as the displacement of native tribes by the whites, the coalescence of
diminished tribal communities in later years, and the absorption of the
weaker of these by the stronger. Photographic records of all kinds will
in connection with the native races possess great importance, i
' The above suggestions of a general and preliminary kind are offered
to the members of the Committee with the object of eliciting an expression of opinion, and further and more detailed plans such as may appear
to be best for the objects in view. As no money grant is at the disposal
of the Committee, the work must in the meantime, at least, be carried on
entirely by the efforts of volunteers; but some means may, it is hoped,
be found of obtaining a small fund applicable to the purposes of the
Committee.
' In the meantime it is hoped that every member of the Committee
will assist with advice in regard to the best organisation, not only for the
collection, but also in 'respect to the collation and eventual publication of
the facts.
' Yours faithfully, ~
Jffe (Signed)   'George M. Dawson.'
The Committee have been so fortunate as to obtain from Dr. Franz
Boas and Mr. B. Suite respectively the subjoined valuable contributions
in the line of its investigations. 'The Growth of Toronto Children,'
by Franz Boas; ' Origin of the French Canadians,' by B. Suite. The first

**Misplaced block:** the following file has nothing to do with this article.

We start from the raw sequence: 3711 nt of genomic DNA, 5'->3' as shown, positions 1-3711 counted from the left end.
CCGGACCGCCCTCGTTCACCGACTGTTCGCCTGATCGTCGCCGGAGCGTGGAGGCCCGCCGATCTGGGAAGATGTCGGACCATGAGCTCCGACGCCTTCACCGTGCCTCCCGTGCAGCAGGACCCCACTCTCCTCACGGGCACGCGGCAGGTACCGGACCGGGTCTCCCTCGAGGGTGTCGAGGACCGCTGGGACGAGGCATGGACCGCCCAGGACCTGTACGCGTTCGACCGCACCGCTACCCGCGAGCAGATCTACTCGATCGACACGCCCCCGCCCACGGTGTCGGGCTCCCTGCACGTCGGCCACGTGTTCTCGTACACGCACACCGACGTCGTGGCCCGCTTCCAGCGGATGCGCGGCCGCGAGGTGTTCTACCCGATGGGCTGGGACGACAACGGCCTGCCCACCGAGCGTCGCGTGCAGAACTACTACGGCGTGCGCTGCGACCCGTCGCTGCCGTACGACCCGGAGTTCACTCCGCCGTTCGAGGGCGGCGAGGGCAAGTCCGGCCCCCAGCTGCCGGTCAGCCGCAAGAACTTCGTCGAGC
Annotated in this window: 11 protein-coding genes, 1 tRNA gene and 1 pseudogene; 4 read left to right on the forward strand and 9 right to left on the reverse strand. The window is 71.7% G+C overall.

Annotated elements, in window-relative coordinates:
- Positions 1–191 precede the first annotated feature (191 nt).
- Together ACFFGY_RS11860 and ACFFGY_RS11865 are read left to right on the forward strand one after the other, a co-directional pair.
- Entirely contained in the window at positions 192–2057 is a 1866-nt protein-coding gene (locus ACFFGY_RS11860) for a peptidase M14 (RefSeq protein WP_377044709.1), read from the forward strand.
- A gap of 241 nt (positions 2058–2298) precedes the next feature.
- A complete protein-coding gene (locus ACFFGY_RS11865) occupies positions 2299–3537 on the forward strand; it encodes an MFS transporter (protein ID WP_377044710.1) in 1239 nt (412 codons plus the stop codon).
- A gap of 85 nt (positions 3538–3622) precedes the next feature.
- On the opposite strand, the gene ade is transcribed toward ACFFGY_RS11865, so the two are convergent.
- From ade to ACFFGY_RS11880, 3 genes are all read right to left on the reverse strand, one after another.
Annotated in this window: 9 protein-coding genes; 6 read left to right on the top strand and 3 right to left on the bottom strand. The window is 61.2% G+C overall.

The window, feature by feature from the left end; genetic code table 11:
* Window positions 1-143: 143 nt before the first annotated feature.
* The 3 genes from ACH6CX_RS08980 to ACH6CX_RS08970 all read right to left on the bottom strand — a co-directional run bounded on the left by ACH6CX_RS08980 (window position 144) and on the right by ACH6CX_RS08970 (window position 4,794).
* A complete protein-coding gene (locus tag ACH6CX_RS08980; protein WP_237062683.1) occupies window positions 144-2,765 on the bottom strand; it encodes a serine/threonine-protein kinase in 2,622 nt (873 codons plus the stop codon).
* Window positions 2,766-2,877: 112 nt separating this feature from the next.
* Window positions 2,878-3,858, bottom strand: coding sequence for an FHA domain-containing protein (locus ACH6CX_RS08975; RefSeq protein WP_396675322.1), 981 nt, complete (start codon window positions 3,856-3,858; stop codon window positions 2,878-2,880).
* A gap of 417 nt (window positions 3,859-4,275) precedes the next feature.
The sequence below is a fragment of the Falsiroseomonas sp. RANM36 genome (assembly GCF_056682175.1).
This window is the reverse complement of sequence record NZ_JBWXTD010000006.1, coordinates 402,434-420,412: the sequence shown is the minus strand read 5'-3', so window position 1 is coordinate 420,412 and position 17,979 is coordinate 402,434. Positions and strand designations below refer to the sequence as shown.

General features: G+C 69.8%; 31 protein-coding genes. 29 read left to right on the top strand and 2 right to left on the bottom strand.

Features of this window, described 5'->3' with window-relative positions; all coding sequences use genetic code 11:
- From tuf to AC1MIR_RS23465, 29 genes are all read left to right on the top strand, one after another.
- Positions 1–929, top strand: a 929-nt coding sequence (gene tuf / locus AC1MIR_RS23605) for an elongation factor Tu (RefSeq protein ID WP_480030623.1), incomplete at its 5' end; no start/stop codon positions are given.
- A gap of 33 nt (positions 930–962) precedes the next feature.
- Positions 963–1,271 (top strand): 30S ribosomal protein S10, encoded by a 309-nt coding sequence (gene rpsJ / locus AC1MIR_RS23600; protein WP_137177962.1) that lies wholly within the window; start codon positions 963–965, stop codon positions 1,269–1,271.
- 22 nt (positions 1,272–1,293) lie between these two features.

constitutes an interesting example of the importance attaching to accurate
physical measurements. The second explains the nature of the foundations upon which further study of the French element of the Canadian
population must rest.
APPENDIX I.
The Growth of Toronto Children.   By Franz Boas.
In 1891, when active preparations for the World's Columbian Exposition were being made, Professor F. W. Putnam, director of the Peabody
Museum of American Archaeology and Ethnography, and then chief of the
Department of Anthropology of the.Exposition, placed me in charge of
the Section of Physical Anthropology. At an early time during the
preparation of the exhibits we agreed upon a plan to represent as fully
as possible the growth and the development of American children.
Valuable material was available, but it seemed desirable to extend the
investigations over regions in which heretofore no observations had been
collected. I submitted our plans to Mr. James Hughes, superintendent
of public schools in Toronto, Ont., and to Professor Earl Barnes, of
Leland Stanford, Jr., University., Through the interest taken by these
gentlemen I have been enabled to obtain series of measurements of the
school children of Toronto and of Oakland, CaL The former series